Knowledge of arithmetic, algebra, geometry, calculus, statistics, and their applications.
Knowledge of transmission, broadcasting, switching, control, and operation of telecommunications systems.

Important Abilities needed by Systems Adminstrators

Systems Adminstrators must develop a particular set of abilities to perform their job well. Abilities are individual capacities that influence a person's information processing, sensory perception, motor coordination, and physical strength or endurance. Individuals may naturally have certain abilities without explicit training, but most abilities can be sharpened somewhat through practice.

For example, Systems Adminstrators need abilities such as problem sensitivity, written comprehension, and information ordering in order to perform their job at a high level. The list below shows several important abilities for Systems Adminstrators, ranked by their relative importance.

Problem Sensitivity
The ability to tell when something is wrong or is likely to go wrong. It does not involve solving the problem, only recognizing that there is a problem.
Written Comprehension
The ability to read and understand information and ideas presented in writing.
Information Ordering
The ability to arrange things or actions in a certain order or pattern according to a specific rule or set of rules (e.g., patterns of numbers, letters, words, pictures, mathematical operations).
Oral Expression
The ability to communicate information and ideas in speaking so others will understand.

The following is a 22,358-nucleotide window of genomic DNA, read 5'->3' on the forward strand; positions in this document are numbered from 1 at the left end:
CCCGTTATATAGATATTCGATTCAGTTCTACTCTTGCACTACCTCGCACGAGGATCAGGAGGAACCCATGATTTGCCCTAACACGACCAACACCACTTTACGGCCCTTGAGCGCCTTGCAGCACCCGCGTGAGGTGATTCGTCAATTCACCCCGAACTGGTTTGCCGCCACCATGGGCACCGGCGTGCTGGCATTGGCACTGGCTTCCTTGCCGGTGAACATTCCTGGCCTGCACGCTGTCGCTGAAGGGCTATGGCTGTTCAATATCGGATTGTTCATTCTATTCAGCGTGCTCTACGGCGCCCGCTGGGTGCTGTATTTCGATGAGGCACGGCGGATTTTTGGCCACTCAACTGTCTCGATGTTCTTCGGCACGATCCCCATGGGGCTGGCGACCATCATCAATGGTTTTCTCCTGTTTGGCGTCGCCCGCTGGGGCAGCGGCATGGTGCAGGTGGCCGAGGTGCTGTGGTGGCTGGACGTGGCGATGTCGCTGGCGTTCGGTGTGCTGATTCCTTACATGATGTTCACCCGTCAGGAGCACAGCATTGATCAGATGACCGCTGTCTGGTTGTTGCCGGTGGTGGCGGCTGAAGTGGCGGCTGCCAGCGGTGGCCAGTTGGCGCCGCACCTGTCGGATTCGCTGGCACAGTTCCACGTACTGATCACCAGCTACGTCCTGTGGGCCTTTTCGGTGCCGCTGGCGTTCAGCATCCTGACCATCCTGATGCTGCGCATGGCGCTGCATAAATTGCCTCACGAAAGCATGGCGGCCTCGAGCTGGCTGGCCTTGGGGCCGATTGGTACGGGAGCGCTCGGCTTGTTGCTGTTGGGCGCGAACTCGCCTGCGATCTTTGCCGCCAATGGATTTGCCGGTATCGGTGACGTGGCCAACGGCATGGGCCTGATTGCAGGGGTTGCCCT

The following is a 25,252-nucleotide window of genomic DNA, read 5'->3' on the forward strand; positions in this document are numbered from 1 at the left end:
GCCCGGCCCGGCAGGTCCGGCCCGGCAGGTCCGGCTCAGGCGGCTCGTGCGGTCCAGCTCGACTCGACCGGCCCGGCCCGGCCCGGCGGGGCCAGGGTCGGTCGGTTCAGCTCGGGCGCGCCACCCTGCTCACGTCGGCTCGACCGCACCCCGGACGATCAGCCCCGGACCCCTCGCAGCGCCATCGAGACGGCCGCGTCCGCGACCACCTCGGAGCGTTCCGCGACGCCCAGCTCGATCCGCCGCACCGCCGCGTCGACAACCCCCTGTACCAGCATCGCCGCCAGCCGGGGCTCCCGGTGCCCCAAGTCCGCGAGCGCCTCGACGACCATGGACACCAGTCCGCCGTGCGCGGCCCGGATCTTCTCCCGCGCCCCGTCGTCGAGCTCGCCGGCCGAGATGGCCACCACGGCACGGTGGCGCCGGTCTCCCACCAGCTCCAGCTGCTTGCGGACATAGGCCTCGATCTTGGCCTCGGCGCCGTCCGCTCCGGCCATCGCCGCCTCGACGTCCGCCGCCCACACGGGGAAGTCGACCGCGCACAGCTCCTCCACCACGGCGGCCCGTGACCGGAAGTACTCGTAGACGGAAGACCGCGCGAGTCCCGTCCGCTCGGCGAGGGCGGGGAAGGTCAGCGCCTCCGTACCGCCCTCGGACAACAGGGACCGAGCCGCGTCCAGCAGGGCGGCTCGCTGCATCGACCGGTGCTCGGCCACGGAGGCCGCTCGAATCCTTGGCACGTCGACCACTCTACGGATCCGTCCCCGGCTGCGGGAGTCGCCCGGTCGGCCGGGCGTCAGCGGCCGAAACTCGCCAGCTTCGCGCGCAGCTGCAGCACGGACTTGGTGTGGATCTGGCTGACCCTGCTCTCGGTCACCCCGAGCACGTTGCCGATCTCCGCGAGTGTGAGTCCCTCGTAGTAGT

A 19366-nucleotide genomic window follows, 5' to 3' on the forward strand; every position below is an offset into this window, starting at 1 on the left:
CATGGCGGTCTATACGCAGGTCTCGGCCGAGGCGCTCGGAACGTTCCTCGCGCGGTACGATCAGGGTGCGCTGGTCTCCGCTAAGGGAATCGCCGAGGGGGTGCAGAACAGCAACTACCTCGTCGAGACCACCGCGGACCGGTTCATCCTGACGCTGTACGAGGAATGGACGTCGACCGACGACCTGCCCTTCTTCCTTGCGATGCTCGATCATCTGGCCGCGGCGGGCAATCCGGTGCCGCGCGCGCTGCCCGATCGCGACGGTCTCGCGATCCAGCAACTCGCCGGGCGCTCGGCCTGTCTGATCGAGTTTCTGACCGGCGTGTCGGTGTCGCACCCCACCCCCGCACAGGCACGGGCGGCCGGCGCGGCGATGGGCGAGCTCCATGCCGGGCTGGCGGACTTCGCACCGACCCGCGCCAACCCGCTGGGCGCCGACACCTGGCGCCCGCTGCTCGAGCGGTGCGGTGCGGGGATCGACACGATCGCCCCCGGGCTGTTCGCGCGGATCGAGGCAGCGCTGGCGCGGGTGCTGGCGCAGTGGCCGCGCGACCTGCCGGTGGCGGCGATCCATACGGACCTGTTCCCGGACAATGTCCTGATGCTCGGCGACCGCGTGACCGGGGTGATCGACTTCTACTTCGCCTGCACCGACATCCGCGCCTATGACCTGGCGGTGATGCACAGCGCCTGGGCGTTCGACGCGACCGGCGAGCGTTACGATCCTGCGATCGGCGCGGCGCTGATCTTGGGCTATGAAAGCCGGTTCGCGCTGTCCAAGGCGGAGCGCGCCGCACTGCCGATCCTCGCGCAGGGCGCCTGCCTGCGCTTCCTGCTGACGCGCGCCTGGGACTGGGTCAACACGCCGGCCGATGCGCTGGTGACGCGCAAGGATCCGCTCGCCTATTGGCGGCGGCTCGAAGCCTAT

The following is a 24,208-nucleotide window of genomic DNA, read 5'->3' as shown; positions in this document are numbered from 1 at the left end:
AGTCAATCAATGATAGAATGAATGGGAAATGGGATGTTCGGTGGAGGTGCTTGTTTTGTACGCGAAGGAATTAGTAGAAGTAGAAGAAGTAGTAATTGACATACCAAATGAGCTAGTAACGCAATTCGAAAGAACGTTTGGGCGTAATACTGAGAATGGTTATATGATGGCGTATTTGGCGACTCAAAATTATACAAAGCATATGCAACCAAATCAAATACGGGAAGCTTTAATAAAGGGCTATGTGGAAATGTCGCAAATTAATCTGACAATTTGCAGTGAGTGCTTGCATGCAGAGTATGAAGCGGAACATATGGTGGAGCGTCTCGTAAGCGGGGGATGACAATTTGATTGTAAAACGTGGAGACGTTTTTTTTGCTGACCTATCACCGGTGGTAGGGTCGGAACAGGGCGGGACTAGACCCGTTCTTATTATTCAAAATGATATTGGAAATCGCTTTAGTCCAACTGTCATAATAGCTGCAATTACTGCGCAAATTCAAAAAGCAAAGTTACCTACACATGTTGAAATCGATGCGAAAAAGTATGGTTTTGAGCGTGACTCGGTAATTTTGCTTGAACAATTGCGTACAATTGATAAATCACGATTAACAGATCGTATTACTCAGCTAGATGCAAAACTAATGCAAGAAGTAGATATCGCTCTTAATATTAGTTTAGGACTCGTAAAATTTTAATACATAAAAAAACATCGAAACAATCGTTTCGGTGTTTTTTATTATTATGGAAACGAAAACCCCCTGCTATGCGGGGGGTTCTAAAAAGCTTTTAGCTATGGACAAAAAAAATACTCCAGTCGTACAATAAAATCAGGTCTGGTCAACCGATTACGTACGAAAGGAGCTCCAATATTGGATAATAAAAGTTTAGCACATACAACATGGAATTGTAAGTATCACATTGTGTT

Deductive Reasoning
The ability to apply general rules to specific problems to produce answers that make sense.

Critical Skills needed by Systems Adminstrators

Skills are developed capacities that enable people to function effectively in real-world settings. Unlike abilities, skills are typically easier to build through practice and experience. Skills influence effectiveness in areas such as learning, working with others, design, troubleshooting, and more.

Systems Adminstrators frequently use skills like reading comprehension, critical thinking, and judgment and decision making to perform their job effectively. The list below shows several critical skills for Systems Adminstrators, ranked by their relative importance.

Reading Comprehension
Understanding written sentences and paragraphs in work-related documents.
Critical Thinking
Using logic and reasoning to identify the strengths and weaknesses of alternative solutions, conclusions, or approaches to problems.
Judgment and Decision Making
Considering the relative costs and benefits of potential actions to choose the most appropriate one.
Systems Analysis
Determining how a system should work and how changes in conditions, operations, and the environment will affect outcomes.
Active Listening
Giving full attention to what other people are saying, taking time to understand the points being made, asking questions as appropriate, and not interrupting at inappropriate times.

What is the source of this information?

The information provided on this page is adapted from data and descriptions published by the U.S. Department of Labor, Employment and Training Administration under the CC BY 4.0 license. TraitLab has modified some information for ease of use and reading, and the U.S. Department of Labor, Employment, and Training Administration has not approved, endorsed, or tested these modifications.

If you have any questions or suggestions about this information, please send a message.